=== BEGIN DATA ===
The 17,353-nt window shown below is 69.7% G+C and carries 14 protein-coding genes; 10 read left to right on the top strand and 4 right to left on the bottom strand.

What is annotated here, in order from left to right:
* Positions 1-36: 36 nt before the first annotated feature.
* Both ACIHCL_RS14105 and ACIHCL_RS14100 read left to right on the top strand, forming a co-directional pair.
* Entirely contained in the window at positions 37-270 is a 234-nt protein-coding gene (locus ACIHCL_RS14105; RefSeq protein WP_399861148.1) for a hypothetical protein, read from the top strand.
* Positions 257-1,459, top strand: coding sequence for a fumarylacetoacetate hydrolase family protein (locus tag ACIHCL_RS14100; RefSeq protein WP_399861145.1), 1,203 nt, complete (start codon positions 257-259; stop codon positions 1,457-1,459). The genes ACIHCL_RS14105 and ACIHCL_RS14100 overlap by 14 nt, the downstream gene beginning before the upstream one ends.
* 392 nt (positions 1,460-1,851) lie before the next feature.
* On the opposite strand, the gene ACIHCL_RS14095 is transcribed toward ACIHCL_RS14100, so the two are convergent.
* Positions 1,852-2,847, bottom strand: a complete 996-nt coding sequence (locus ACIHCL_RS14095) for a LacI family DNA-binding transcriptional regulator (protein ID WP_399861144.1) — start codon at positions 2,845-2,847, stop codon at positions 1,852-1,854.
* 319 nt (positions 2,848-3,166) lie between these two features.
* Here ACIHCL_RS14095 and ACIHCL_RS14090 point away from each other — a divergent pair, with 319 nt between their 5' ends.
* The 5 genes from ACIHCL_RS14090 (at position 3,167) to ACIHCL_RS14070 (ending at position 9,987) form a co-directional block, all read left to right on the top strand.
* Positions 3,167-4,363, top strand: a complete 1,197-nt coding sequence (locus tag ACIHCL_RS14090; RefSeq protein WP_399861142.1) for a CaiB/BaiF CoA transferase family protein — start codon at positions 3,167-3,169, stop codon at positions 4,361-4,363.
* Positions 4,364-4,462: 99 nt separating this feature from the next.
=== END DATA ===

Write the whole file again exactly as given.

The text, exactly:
The 17,353-nt window shown below is 69.7% G+C and carries 14 protein-coding genes; 10 read left to right on the top strand and 4 right to left on the bottom strand.

What is annotated here, in order from left to right:
* Positions 1-36: 36 nt before the first annotated feature.
* Both ACIHCL_RS14105 and ACIHCL_RS14100 read left to right on the top strand, forming a co-directional pair.
* Entirely contained in the window at positions 37-270 is a 234-nt protein-coding gene (locus ACIHCL_RS14105; RefSeq protein WP_399861148.1) for a hypothetical protein, read from the top strand.
* Positions 257-1,459, top strand: coding sequence for a fumarylacetoacetate hydrolase family protein (locus tag ACIHCL_RS14100; RefSeq protein WP_399861145.1), 1,203 nt, complete (start codon positions 257-259; stop codon positions 1,457-1,459). The genes ACIHCL_RS14105 and ACIHCL_RS14100 overlap by 14 nt, the downstream gene beginning before the upstream one ends.
* 392 nt (positions 1,460-1,851) lie before the next feature.
* On the opposite strand, the gene ACIHCL_RS14095 is transcribed toward ACIHCL_RS14100, so the two are convergent.
* Positions 1,852-2,847, bottom strand: a complete 996-nt coding sequence (locus ACIHCL_RS14095) for a LacI family DNA-binding transcriptional regulator (protein ID WP_399861144.1) — start codon at positions 2,845-2,847, stop codon at positions 1,852-1,854.
* 319 nt (positions 2,848-3,166) lie between these two features.
* Here ACIHCL_RS14095 and ACIHCL_RS14090 point away from each other — a divergent pair, with 319 nt between their 5' ends.
* The 5 genes from ACIHCL_RS14090 (at position 3,167) to ACIHCL_RS14070 (ending at position 9,987) form a co-directional block, all read left to right on the top strand.
* Positions 3,167-4,363, top strand: a complete 1,197-nt coding sequence (locus tag ACIHCL_RS14090; RefSeq protein WP_399861142.1) for a CaiB/BaiF CoA transferase family protein — start codon at positions 3,167-3,169, stop codon at positions 4,361-4,363.
* Positions 4,364-4,462: 99 nt separating this feature from the next.